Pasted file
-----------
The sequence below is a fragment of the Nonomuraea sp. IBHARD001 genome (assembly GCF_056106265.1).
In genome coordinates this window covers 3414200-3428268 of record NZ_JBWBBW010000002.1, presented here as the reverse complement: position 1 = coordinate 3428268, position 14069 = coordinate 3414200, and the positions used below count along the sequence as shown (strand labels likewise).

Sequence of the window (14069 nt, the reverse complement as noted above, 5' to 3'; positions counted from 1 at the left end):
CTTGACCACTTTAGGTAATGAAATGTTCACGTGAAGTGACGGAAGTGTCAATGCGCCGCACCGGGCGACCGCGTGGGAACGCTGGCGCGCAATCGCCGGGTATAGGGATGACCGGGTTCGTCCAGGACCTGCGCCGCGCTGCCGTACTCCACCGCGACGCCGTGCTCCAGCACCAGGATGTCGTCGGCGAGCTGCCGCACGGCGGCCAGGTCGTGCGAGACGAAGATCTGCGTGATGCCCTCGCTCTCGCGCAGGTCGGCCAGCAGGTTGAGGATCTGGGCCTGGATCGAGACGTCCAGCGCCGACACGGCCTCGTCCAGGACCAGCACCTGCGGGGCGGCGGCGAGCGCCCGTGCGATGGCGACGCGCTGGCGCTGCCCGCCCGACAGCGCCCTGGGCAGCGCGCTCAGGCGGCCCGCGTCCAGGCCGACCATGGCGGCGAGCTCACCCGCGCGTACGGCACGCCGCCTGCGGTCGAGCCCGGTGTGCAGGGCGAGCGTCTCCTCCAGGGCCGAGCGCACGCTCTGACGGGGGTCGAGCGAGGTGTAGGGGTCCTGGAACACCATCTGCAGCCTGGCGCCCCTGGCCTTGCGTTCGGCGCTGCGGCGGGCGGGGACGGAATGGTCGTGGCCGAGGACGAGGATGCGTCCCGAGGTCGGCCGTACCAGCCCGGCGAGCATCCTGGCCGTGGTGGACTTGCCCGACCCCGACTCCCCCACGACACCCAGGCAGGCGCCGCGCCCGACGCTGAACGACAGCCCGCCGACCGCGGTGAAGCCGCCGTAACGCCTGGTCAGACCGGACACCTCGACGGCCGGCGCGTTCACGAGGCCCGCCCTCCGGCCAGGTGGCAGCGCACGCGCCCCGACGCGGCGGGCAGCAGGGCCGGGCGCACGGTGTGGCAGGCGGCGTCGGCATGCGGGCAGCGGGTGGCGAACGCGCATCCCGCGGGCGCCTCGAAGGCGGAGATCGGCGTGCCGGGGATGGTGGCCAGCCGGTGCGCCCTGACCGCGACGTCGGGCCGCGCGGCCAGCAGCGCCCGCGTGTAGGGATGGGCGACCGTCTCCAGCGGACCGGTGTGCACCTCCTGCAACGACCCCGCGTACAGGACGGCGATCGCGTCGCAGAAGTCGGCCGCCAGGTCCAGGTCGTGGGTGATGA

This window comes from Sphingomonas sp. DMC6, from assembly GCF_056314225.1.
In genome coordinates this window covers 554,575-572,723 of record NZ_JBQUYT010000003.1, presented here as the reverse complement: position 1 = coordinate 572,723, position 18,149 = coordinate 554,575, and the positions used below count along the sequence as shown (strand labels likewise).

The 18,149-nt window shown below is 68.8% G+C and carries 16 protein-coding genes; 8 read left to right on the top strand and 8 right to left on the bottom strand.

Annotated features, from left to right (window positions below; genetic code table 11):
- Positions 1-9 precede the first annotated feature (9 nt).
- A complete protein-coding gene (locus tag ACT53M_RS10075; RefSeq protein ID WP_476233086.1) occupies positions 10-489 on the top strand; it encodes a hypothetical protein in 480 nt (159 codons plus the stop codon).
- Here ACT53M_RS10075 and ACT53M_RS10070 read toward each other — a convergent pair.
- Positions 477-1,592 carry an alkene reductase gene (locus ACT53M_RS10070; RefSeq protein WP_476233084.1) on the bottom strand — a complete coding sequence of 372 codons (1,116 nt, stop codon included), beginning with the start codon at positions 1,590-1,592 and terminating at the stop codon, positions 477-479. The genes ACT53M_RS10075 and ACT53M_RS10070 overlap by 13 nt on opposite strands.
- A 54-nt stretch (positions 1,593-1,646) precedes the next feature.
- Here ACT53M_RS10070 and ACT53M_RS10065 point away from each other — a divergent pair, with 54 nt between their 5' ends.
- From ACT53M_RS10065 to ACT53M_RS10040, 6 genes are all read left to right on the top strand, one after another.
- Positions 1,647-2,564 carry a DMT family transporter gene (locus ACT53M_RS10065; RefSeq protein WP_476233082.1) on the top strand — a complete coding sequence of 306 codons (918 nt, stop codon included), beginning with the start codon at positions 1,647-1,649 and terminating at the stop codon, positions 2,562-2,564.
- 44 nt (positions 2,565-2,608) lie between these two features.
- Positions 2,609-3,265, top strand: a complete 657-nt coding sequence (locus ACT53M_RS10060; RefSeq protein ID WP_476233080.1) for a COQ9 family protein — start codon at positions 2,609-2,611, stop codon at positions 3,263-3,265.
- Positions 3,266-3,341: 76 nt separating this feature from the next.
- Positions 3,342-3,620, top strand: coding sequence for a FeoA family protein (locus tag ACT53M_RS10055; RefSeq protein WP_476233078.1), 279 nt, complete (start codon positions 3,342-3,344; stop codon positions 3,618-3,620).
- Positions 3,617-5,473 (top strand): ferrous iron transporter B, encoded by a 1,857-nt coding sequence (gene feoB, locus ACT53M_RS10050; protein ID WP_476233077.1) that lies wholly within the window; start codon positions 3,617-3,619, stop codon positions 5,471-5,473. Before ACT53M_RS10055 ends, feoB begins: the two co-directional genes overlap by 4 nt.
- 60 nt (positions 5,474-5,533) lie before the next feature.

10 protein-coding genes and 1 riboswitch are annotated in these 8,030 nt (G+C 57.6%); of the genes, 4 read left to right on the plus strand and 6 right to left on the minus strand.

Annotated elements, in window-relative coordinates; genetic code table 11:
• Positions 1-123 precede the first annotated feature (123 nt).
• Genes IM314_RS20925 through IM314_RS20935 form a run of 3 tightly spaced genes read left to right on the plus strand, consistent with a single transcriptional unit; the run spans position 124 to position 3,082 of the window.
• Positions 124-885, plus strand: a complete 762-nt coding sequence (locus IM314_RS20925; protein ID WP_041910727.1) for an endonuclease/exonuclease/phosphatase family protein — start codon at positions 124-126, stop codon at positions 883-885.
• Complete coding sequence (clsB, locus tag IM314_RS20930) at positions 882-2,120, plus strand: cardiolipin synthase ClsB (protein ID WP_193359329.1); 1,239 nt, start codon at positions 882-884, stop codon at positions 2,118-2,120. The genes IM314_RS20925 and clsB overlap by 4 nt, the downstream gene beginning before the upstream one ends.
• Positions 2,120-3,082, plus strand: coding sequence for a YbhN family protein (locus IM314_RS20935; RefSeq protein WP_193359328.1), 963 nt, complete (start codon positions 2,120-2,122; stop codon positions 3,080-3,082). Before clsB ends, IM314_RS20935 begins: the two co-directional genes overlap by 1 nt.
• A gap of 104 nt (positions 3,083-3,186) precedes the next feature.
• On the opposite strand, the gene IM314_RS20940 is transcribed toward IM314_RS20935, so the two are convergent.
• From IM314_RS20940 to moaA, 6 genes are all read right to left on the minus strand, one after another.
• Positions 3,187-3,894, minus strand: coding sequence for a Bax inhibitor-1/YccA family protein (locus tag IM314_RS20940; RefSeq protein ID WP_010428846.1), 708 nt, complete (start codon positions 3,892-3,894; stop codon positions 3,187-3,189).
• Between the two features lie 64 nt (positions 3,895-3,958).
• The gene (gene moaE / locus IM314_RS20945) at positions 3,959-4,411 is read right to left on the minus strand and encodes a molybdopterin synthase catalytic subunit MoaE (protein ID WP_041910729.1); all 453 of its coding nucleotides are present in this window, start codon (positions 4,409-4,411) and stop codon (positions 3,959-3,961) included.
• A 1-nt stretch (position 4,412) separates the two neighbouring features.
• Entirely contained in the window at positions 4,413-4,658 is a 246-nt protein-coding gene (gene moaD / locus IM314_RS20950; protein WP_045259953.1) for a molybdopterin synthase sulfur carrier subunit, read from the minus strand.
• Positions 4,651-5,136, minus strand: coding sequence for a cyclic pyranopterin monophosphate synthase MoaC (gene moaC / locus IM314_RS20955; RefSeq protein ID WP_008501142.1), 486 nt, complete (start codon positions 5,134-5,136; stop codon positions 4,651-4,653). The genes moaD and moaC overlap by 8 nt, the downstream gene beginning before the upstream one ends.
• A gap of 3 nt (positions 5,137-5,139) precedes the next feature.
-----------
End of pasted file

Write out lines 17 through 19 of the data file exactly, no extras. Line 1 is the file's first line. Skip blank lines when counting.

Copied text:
- 44 nt (positions 2,565-2,608) lie between these two features.
- Positions 2,609-3,265, top strand: a complete 657-nt coding sequence (locus ACT53M_RS10060; RefSeq protein ID WP_476233080.1) for a COQ9 family protein — start codon at positions 2,609-2,611, stop codon at positions 3,263-3,265.
- Positions 3,266-3,341: 76 nt separating this feature from the next.